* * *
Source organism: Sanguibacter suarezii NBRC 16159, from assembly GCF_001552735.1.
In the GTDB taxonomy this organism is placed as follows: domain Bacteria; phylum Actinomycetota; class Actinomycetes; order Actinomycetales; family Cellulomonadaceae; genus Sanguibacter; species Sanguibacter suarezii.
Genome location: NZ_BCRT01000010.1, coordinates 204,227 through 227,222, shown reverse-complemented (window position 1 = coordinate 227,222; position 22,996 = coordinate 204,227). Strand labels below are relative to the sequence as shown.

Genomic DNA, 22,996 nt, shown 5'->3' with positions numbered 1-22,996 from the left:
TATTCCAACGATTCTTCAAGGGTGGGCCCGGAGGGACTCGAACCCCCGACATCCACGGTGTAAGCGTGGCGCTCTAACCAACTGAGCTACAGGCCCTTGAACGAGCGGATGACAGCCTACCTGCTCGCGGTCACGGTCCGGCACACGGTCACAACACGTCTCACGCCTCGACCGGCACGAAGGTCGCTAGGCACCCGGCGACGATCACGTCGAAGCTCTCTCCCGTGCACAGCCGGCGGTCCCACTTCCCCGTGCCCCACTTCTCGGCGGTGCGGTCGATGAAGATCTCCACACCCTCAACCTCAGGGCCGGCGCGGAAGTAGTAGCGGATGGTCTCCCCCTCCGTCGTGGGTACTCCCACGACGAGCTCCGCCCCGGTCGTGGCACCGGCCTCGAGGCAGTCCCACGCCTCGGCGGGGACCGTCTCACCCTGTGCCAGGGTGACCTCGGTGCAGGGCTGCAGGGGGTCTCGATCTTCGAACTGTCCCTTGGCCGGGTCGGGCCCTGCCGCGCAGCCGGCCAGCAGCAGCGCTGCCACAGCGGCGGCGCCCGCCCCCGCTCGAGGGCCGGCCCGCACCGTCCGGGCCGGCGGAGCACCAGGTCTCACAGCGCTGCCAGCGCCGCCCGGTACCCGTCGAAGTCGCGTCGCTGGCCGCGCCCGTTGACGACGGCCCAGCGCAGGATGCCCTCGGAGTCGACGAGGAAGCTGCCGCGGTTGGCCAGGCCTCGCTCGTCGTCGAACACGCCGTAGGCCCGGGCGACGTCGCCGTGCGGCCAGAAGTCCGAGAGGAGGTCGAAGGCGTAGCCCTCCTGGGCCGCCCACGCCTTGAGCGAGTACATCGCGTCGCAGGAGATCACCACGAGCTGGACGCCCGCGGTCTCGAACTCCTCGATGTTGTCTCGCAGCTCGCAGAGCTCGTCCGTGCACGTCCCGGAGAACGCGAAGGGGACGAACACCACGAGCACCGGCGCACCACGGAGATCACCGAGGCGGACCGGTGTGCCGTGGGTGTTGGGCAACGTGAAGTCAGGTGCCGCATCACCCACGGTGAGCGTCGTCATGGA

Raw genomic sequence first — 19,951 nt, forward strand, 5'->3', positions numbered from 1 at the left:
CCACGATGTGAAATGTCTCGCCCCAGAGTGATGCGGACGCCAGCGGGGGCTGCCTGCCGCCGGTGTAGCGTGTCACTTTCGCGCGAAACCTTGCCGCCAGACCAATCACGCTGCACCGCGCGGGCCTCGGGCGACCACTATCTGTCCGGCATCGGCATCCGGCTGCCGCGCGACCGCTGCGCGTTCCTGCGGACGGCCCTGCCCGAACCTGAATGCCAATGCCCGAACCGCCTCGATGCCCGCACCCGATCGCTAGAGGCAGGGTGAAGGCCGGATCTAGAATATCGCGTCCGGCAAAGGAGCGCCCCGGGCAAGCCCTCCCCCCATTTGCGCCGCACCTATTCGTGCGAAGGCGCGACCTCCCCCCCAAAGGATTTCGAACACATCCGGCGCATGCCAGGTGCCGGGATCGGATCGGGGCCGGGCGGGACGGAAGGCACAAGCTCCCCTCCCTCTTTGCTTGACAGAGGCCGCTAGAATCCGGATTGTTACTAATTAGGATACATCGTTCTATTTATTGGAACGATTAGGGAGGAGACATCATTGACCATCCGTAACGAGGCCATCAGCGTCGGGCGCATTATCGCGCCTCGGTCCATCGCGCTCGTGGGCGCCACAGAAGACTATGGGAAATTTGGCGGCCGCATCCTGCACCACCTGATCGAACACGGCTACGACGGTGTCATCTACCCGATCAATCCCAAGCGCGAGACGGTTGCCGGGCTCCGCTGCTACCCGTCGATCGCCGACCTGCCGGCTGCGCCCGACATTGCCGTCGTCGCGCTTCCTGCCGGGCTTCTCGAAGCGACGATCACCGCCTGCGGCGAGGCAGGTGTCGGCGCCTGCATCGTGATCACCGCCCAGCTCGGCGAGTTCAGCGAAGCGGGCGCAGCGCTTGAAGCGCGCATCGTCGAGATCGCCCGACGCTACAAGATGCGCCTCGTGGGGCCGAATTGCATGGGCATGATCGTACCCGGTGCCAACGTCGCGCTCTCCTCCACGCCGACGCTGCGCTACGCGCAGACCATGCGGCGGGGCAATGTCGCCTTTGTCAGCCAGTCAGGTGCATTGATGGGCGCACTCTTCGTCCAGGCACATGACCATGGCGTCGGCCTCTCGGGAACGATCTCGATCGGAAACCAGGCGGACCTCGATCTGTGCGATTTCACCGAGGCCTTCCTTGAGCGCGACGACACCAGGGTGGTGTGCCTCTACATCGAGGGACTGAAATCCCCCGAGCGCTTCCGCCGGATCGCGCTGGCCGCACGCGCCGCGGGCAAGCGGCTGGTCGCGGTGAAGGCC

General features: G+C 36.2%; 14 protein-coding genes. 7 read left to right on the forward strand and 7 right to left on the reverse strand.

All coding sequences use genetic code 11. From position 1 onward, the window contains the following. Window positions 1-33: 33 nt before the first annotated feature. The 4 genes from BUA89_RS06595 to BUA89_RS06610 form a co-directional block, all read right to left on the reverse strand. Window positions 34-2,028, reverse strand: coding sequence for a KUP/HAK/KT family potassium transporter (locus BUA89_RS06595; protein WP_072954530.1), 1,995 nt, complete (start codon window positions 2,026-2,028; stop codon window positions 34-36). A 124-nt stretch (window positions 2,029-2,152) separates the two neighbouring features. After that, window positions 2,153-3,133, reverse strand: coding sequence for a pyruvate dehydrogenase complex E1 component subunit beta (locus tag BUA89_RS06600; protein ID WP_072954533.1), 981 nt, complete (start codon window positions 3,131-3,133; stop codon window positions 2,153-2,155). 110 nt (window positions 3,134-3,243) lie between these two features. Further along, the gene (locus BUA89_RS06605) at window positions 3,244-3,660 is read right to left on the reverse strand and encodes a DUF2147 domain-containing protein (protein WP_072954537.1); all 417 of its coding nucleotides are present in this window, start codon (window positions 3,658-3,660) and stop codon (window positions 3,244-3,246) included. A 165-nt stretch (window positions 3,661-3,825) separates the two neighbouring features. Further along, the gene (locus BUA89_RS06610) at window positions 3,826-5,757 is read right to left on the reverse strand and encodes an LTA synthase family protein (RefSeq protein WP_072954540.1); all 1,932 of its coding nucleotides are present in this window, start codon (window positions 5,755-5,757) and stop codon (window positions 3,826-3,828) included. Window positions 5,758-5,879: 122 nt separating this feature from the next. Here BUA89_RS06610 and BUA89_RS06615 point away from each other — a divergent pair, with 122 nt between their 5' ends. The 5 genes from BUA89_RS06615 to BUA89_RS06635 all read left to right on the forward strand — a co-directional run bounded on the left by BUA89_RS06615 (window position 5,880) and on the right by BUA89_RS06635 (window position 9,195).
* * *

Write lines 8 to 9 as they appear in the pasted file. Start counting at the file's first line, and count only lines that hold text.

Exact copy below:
General features: G+C 36.2%; 14 protein-coding genes. 7 read left to right on the forward strand and 7 right to left on the reverse strand.

All coding sequences use genetic code 11. From position 1 onward, the window contains the following. Window positions 1-33: 33 nt before the first annotated feature. The 4 genes from BUA89_RS06595 to BUA89_RS06610 form a co-directional block, all read right to left on the reverse strand. Window positions 34-2,028, reverse strand: coding sequence for a KUP/HAK/KT family potassium transporter (locus BUA89_RS06595; protein WP_072954530.1), 1,995 nt, complete (start codon window positions 2,026-2,028; stop codon window positions 34-36). A 124-nt stretch (window positions 2,029-2,152) separates the two neighbouring features. After that, window positions 2,153-3,133, reverse strand: coding sequence for a pyruvate dehydrogenase complex E1 component subunit beta (locus tag BUA89_RS06600; protein ID WP_072954533.1), 981 nt, complete (start codon window positions 3,131-3,133; stop codon window positions 2,153-2,155). 110 nt (window positions 3,134-3,243) lie between these two features. Further along, the gene (locus BUA89_RS06605) at window positions 3,244-3,660 is read right to left on the reverse strand and encodes a DUF2147 domain-containing protein (protein WP_072954537.1); all 417 of its coding nucleotides are present in this window, start codon (window positions 3,658-3,660) and stop codon (window positions 3,244-3,246) included. A 165-nt stretch (window positions 3,661-3,825) separates the two neighbouring features. Further along, the gene (locus BUA89_RS06610) at window positions 3,826-5,757 is read right to left on the reverse strand and encodes an LTA synthase family protein (RefSeq protein WP_072954540.1); all 1,932 of its coding nucleotides are present in this window, start codon (window positions 5,755-5,757) and stop codon (window positions 3,826-3,828) included. Window positions 5,758-5,879: 122 nt separating this feature from the next. Here BUA89_RS06610 and BUA89_RS06615 point away from each other — a divergent pair, with 122 nt between their 5' ends. The 5 genes from BUA89_RS06615 to BUA89_RS06635 all read left to right on the forward strand — a co-directional run bounded on the left by BUA89_RS06615 (window position 5,880) and on the right by BUA89_RS06635 (window position 9,195).